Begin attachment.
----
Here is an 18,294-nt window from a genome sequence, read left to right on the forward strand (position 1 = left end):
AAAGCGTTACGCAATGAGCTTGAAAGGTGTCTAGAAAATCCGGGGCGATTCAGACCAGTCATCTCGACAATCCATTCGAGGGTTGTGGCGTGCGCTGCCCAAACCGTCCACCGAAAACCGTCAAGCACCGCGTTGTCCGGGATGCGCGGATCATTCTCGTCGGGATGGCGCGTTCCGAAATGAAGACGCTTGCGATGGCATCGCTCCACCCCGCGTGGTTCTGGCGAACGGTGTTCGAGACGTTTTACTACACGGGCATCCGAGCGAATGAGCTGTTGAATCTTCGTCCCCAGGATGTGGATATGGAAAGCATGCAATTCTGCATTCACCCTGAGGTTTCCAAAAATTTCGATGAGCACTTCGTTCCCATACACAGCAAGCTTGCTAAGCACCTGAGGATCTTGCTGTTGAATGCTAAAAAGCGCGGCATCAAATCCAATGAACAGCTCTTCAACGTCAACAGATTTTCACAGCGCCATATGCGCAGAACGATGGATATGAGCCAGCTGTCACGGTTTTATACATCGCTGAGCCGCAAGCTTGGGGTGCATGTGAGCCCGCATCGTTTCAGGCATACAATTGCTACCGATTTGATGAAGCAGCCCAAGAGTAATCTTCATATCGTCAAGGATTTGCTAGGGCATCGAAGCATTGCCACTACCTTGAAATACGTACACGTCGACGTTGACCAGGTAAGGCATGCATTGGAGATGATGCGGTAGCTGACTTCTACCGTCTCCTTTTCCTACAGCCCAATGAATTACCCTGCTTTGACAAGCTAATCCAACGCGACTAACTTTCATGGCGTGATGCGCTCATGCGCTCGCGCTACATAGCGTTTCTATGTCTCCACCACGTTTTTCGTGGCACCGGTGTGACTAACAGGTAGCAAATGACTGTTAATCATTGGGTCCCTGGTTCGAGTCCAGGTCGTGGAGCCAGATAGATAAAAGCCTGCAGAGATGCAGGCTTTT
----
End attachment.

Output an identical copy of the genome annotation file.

Here is an 18,294-nt window from a genome sequence, read left to right on the forward strand (position 1 = left end):
AAAGCGTTACGCAATGAGCTTGAAAGGTGTCTAGAAAATCCGGGGCGATTCAGACCAGTCATCTCGACAATCCATTCGAGGGTTGTGGCGTGCGCTGCCCAAACCGTCCACCGAAAACCGTCAAGCACCGCGTTGTCCGGGATGCGCGGATCATTCTCGTCGGGATGGCGCGTTCCGAAATGAAGACGCTTGCGATGGCATCGCTCCACCCCGCGTGGTTCTGGCGAACGGTGTTCGAGACGTTTTACTACACGGGCATCCGAGCGAATGAGCTGTTGAATCTTCGTCCCCAGGATGTGGATATGGAAAGCATGCAATTCTGCATTCACCCTGAGGTTTCCAAAAATTTCGATGAGCACTTCGTTCCCATACACAGCAAGCTTGCTAAGCACCTGAGGATCTTGCTGTTGAATGCTAAAAAGCGCGGCATCAAATCCAATGAACAGCTCTTCAACGTCAACAGATTTTCACAGCGCCATATGCGCAGAACGATGGATATGAGCCAGCTGTCACGGTTTTATACATCGCTGAGCCGCAAGCTTGGGGTGCATGTGAGCCCGCATCGTTTCAGGCATACAATTGCTACCGATTTGATGAAGCAGCCCAAGAGTAATCTTCATATCGTCAAGGATTTGCTAGGGCATCGAAGCATTGCCACTACCTTGAAATACGTACACGTCGACGTTGACCAGGTAAGGCATGCATTGGAGATGATGCGGTAGCTGACTTCTACCGTCTCCTTTTCCTACAGCCCAATGAATTACCCTGCTTTGACAAGCTAATCCAACGCGACTAACTTTCATGGCGTGATGCGCTCATGCGCTCGCGCTACATAGCGTTTCTATGTCTCCACCACGTTTTTCGTGGCACCGGTGTGACTAACAGGTAGCAAATGACTGTTAATCATTGGGTCCCTGGTTCGAGTCCAGGTCGTGGAGCCAGATAGATAAAAGCCTGCAGAGATGCAGGCTTTT